Largest Contentful Paint (LCP) is a Core Web Vital metric that measures how quickly the largest image or text block becomes visible within the viewport. Images are the most common type of LCP element.

Omitting the loading="lazy" attribute for above-the-fold images within the viewport is a good start to better LCP scores, but you can do more:

  1. Find the largest image that is above the fold.
  2. Add a fetchpriority="high" attribute to it.
<!-- LCP image -->

The fetchpriority="high" attribute signals to the browser that the image is more important than other images and to prioritize it. But only use this attribute for the largest above-the-fold image on the page. Prioritizing many images can lead to bandwidth contention, defeating the purpose of prioritization.

Note that browser support for this attribute isn't good right now, but browsers without support will ignore it.

How to lazy-load background images

Native lazy loading doesn't work for images in CSS that use the background-image property:

.image {
  /* Can't lazy-load without JS */
  background-image: url("image.png");

If you want to lazy-load background images, you will need another strategy. First, consider replacing the background image with an image that uses the object-fit: cover CSS property and uses native lazy loading:

.image {
  /* Mimics `background-size: cover` property */
  object-fit: cover;

If this isn't possible (and make sure it isn't because most of the time it is), you will need to use JavaScript. The most efficient way to do it is to use IntersecionObserver to remove a class:

<div class="bg-image lazy"></div>
.bg-image {
  width: 500px;
  height: 500px;
  background-image: url("image.png");
.lazy {
  /* Overrides the preceding `background-image`.  Prevents loading the
   * image until IntersectionObserver removes the .lazy class. */
  background-image: none;
// Get all background image elements with the .lazy class.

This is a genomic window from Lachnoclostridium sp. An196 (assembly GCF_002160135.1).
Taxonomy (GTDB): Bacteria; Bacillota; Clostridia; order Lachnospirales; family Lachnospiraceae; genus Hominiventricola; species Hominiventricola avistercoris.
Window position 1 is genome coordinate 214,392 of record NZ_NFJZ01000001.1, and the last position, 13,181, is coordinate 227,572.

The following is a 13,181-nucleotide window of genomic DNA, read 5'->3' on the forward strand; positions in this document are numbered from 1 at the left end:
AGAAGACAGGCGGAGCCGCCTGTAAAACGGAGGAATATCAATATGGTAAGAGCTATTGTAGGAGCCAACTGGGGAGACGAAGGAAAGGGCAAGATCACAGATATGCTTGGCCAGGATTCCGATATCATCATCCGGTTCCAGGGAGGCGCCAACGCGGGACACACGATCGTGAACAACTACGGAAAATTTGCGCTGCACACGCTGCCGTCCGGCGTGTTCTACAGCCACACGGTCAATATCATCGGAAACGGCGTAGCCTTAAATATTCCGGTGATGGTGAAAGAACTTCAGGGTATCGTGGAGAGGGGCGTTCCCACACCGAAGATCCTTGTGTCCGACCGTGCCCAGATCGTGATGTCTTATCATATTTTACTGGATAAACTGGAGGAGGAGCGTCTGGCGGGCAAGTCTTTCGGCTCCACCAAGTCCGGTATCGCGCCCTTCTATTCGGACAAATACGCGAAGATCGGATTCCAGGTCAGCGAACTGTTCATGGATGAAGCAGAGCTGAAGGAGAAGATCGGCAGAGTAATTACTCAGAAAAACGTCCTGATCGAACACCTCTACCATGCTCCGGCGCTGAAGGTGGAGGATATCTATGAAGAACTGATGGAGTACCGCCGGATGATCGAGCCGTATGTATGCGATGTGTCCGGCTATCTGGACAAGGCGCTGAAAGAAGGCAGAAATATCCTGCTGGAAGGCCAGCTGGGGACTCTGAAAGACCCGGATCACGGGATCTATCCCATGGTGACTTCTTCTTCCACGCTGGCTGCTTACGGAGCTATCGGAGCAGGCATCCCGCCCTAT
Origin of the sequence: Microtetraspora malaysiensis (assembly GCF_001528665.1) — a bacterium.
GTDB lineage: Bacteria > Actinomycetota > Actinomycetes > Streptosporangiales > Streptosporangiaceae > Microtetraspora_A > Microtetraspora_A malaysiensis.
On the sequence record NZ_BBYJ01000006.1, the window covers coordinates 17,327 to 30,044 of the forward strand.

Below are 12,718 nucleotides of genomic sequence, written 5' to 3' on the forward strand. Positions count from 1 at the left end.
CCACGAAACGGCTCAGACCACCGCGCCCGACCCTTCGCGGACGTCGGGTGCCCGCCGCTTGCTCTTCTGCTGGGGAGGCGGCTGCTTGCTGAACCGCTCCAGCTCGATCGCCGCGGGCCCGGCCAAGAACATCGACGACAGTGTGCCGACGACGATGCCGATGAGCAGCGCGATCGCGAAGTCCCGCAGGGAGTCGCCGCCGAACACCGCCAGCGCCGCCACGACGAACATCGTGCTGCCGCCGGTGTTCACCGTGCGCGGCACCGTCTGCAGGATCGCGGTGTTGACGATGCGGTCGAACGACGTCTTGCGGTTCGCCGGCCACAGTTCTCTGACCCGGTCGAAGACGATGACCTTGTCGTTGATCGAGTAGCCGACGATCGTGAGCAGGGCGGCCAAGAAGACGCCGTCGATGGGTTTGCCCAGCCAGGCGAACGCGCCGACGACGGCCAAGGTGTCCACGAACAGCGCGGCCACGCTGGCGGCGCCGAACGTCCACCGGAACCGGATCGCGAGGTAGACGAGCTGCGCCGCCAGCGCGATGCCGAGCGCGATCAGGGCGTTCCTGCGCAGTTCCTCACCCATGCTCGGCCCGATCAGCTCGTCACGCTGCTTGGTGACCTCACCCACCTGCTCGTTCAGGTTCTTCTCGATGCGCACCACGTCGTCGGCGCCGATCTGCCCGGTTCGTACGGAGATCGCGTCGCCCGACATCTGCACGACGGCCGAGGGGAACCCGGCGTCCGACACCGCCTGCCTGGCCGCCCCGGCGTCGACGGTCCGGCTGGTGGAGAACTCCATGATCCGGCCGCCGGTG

const images =
// Check if browser supports IntersectionObserver.
if (window.IntersectionObserver) {
  const observer = new IntersectionObserver(
    (entries) => {
      entries.forEach((entry) => {
        // If element is within the viewport, load its background
        // image.
        if (entry.isIntersecting) {
          // Load background image by removing the .lazy class.
          // Stop observing an element whose image will already be
          // loaded.
    // Distance from viewport to start loading the image. We don't
    // want to start loading when the image is in the viewport because
    // then the user has to wait on the image to download.
      rootMargin: "400px",
  images.forEach((image) => {

Defer offscreen images in WordPress

WordPress has been steadily improving image loading without needing any additional plugins:

  • WordPress 5.5+ automatically adds the loading=lazy attribute to images with width and height attributes.
  • WordPress 5.9+ automatically omits the loading=lazy attribute for the content's first image, which usually appears above the fold.
  • WordPress 6.3+ automatically adds the fetchpriority=high attribute to the image it determines is the most likely LCP.


Deferring your offscreen images is now easier than ever with native lazy loading in the browser. Just keep in mind these constraints:

  • Lazy-load images with the native loading="lazy" attribute.
  • Only lazy-load below-the-fold images. Above-the-fold images should not have the loading attribute.
  • Improve your LCP time (in supporting browsers) by adding fetchpriority="high" to the LCP image.
  • Native lazy loading doesn't work for background images. Either replace with an image element or use IntersectionObserver to lazy-load those.
  • Serve the best image format for the fastest load times.

Here's a cheatsheet summarizing most of these points:

<!-- above-the-fold LCP image -->
<!-- above-the-fold image that isn't the LCP -->
<img src="image.png" alt="…" width="500" height="500" />
<!-- below-the-fold image -->
<img src="image.png" loading="lazy" alt="…" width="500" height="500" />
<!-- below-the-fold background image, requires JS and CSS -->
<div class="bg-image lazy"></div>